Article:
Electrification may come further down the line.
The Chevrolet Corvette SUV family is officially on its way and will arrive by 2025. Thanks to new information uncovered by Car and Driver, we now know the vehicle won't be electrified. At least not at first, that is.
Because Chevy has plans to put vehicles like the Porsche Cayenne and Lamborghini Urus on notice, the 'Vette SUV will stick with GM's sublime range of V6 and V8 engines.
Rumors of a Corvette SUV started circulating roughly two years ago. GM vice president Bob Lutz effectively confirmed the concept, but President Mark Reuss waved it off. After it was confirmed, insider leaks suggested it would be a 600-horsepower all-electric monster.
Now it appears those electric rumors were false, or Chevrolet intends to launch the all-electric model later.
The vehicle will be built on GM's Alpha platform that underpins the Chevy Camaro, Cadillac CT4, and Cadillac CT5. The platform is adaptable, meaning the family of Corvette SUVs will most likely be similar to Porsche's Macan and Cayenne family.
Since this is GM we're talking about, the available engine options are varied and plentiful. If the company wants to keep it on par with what Porsche is offering, starting with a turbocharged four-cylinder option would make sense. Still, we feel a better starting point would be Chevy's V6 option since it will give it a little more grunt to match the car's guaranteed athletic looks. Also, we don't see Americans buying a four-cylinder Corvette, no matter what shape body it has. GM could also use twin-turbo V6 and V8 options to provide the vehicle with some power to match the Cayenne.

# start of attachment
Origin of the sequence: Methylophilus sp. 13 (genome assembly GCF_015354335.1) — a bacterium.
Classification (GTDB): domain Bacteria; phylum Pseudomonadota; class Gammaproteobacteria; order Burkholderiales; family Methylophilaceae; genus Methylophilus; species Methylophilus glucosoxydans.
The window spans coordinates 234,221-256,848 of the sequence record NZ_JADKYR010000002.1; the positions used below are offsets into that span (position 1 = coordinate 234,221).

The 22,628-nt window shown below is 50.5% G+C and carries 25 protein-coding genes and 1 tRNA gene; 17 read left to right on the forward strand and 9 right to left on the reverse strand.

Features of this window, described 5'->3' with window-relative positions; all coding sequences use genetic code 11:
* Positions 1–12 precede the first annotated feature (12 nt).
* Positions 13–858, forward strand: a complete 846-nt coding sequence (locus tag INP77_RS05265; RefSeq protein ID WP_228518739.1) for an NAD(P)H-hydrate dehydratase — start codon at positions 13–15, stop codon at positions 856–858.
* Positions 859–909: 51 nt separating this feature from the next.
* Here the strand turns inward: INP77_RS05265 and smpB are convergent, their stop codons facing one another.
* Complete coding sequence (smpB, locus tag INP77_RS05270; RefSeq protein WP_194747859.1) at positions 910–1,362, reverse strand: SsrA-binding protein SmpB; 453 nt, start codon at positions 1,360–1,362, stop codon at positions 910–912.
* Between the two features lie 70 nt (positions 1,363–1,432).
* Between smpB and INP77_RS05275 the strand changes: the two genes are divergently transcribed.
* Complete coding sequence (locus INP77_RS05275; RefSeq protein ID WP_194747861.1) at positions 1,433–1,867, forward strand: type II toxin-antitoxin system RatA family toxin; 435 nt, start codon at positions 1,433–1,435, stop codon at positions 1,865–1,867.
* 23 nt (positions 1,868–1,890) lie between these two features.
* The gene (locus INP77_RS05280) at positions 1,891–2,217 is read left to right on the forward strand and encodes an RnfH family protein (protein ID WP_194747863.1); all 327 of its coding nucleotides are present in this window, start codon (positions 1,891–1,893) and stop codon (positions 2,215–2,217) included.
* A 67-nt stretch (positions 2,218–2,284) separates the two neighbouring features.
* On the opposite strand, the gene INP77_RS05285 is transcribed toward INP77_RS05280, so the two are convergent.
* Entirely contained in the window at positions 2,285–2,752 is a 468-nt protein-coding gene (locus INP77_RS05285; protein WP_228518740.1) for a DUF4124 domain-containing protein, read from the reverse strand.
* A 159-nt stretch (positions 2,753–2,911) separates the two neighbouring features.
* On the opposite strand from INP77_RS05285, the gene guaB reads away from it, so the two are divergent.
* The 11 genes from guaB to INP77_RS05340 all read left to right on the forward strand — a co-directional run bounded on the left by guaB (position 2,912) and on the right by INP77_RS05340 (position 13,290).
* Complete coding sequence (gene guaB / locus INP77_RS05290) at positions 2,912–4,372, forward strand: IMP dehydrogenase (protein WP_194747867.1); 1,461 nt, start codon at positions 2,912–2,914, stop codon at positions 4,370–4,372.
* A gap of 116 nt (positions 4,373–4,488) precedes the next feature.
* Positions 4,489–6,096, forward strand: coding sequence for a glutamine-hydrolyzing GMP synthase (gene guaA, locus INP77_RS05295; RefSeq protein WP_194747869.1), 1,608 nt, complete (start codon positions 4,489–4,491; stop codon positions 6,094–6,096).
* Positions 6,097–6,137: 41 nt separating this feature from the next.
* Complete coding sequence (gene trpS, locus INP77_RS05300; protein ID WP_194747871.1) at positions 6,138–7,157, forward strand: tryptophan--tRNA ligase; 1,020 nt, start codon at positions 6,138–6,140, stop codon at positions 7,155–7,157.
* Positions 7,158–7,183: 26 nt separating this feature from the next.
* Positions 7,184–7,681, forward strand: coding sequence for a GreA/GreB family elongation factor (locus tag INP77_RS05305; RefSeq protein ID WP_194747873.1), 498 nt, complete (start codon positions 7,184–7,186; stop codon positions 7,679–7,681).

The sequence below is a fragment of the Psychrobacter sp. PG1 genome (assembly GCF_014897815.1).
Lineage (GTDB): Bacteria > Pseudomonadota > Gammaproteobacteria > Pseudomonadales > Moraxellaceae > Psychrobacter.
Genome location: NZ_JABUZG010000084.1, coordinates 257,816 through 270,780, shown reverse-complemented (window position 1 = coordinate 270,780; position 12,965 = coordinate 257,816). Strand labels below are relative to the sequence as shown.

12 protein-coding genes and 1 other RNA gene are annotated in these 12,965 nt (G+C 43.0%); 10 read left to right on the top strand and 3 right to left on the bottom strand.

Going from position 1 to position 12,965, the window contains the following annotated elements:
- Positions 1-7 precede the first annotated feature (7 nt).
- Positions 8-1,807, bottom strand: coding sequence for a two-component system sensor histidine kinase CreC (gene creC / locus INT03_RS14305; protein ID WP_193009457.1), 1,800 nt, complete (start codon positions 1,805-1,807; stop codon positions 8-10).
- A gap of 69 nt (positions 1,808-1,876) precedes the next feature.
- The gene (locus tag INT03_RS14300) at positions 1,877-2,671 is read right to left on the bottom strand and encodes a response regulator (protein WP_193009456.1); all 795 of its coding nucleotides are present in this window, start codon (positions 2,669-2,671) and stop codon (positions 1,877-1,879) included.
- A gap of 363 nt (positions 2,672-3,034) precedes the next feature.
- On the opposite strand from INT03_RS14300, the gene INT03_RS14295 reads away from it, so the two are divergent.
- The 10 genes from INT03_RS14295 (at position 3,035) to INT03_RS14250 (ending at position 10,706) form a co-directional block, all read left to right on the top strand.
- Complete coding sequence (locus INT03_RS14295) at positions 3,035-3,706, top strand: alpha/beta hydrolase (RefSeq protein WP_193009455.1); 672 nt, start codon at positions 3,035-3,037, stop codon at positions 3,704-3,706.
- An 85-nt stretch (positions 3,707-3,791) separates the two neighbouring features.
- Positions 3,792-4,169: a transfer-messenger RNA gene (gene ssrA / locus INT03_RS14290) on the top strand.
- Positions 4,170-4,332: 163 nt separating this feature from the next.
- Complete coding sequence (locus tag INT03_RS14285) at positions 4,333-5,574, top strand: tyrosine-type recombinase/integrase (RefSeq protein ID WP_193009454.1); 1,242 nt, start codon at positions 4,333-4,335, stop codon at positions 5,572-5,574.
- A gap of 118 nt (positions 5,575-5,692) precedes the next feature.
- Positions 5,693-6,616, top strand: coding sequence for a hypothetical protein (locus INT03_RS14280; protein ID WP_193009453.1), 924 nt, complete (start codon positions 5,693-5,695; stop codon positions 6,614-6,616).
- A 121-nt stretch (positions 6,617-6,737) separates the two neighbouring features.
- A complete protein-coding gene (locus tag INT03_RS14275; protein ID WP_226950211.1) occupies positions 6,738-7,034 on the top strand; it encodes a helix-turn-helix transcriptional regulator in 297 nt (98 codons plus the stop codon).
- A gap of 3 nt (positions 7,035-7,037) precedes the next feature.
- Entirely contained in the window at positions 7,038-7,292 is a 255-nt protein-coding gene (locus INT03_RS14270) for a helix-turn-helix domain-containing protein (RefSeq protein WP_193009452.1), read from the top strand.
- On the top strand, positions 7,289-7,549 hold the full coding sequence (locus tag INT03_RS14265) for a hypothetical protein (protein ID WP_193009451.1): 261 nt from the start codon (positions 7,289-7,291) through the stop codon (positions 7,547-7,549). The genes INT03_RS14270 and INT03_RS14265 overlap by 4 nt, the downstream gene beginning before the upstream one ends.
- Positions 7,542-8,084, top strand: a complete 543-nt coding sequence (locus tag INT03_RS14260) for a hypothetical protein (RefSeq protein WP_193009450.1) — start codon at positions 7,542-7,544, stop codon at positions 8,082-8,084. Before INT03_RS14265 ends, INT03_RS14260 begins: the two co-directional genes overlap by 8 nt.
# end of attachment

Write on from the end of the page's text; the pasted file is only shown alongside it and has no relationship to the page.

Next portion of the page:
At the top of the heap, we expect to see the 6.2-liter supercharged V8 engine give it the power to compete with the best coming out of Germany and Italy. All-wheel-drive is a given.
Producing the models in Bowling Green would be a nice touch, but where it's made will most likely come down to space. There is also no mention of pricing, but we assume it will follow in the Corvette's footsteps and debut with a price undercutting competitors by a significant margin.
The biggest question is how long-time Corvette owners and fans will receive the car, but one has to wonder whether that even matters. It's a cash grab for sure, but we know whatever the company cooks up will offer exhilarating performance for a great price.
We also know the company will most likely be able to sell them as fast as it can produce them. So despite what anyone thinks, we imagine the new brand may have a more significant impact than any Corvette generation has ever had, for better or worse.